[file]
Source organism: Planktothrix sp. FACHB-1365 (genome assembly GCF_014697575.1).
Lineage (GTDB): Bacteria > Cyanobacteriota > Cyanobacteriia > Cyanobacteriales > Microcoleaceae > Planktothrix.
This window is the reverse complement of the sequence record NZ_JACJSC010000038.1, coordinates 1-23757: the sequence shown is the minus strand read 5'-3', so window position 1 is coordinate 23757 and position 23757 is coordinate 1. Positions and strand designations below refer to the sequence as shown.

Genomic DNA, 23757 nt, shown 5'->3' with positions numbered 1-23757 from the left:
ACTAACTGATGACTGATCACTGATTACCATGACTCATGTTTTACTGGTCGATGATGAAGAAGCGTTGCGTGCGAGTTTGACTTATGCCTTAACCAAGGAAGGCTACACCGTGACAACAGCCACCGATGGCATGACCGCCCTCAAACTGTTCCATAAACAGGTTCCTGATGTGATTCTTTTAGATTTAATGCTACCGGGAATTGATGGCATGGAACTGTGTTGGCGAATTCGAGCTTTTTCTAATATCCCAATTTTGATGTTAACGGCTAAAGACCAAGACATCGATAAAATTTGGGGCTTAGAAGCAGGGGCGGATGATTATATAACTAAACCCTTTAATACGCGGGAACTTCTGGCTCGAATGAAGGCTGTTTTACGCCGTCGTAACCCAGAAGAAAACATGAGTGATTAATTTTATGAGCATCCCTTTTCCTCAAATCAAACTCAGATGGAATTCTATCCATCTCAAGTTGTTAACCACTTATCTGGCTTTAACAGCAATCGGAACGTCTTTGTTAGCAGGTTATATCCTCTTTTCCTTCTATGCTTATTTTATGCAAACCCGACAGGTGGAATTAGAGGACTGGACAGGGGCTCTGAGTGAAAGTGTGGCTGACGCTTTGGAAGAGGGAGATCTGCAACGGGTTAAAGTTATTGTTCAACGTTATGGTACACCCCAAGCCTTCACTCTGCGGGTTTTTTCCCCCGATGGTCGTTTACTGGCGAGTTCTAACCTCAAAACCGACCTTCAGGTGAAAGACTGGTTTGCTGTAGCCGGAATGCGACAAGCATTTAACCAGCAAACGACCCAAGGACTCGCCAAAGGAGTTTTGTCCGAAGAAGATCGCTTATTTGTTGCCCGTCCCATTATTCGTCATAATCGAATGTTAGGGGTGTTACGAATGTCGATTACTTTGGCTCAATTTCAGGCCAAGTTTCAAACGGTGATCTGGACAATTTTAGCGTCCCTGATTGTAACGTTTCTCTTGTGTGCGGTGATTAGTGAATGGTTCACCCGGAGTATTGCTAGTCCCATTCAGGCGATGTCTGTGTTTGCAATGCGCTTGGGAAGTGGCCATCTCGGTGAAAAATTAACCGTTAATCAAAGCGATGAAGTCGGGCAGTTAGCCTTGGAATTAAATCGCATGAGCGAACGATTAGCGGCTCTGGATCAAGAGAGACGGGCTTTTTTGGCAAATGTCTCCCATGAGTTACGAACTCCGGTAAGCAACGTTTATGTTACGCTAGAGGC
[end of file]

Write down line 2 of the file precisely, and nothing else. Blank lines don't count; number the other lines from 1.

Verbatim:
Lineage (GTDB): Bacteria > Cyanobacteriota > Cyanobacteriia > Cyanobacteriales > Microcoleaceae > Planktothrix.